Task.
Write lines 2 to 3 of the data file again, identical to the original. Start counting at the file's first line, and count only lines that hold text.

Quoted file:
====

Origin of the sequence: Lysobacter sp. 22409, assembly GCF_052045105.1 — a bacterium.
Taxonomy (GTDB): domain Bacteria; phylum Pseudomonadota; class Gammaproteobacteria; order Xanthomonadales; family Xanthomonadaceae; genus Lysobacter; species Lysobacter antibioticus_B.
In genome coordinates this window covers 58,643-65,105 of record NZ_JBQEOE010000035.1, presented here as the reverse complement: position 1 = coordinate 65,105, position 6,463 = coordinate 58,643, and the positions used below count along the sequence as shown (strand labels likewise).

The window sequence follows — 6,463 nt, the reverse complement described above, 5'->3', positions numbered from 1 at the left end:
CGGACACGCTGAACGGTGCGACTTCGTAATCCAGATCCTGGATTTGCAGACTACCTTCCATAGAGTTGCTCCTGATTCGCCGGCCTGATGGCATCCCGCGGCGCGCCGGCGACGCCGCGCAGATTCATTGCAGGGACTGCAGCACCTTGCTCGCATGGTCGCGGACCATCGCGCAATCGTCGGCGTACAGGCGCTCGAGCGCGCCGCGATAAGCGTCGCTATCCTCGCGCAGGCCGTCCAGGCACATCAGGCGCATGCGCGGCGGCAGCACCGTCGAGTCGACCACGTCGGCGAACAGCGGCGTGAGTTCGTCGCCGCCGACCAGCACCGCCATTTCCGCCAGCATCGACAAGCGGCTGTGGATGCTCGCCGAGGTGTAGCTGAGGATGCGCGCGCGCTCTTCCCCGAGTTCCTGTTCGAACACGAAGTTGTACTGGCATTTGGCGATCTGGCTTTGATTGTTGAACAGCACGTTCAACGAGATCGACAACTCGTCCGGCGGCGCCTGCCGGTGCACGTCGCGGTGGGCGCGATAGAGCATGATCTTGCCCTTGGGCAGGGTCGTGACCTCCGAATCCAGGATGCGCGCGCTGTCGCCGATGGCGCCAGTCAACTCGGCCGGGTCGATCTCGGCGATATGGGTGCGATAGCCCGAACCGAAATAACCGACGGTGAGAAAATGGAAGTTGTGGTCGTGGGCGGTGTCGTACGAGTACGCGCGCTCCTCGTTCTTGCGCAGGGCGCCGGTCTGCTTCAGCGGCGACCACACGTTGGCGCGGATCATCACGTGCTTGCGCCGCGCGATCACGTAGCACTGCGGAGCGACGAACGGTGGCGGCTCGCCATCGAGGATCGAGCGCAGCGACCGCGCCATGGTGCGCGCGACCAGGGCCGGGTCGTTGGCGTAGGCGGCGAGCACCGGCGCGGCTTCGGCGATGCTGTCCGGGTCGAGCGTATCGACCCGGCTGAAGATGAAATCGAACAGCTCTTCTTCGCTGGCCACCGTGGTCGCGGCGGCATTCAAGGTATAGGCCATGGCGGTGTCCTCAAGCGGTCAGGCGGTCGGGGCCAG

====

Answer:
Taxonomy (GTDB): domain Bacteria; phylum Pseudomonadota; class Gammaproteobacteria; order Xanthomonadales; family Xanthomonadaceae; genus Lysobacter; species Lysobacter antibioticus_B.
In genome coordinates this window covers 58,643-65,105 of record NZ_JBQEOE010000035.1, presented here as the reverse complement: position 1 = coordinate 65,105, position 6,463 = coordinate 58,643, and the positions used below count along the sequence as shown (strand labels likewise).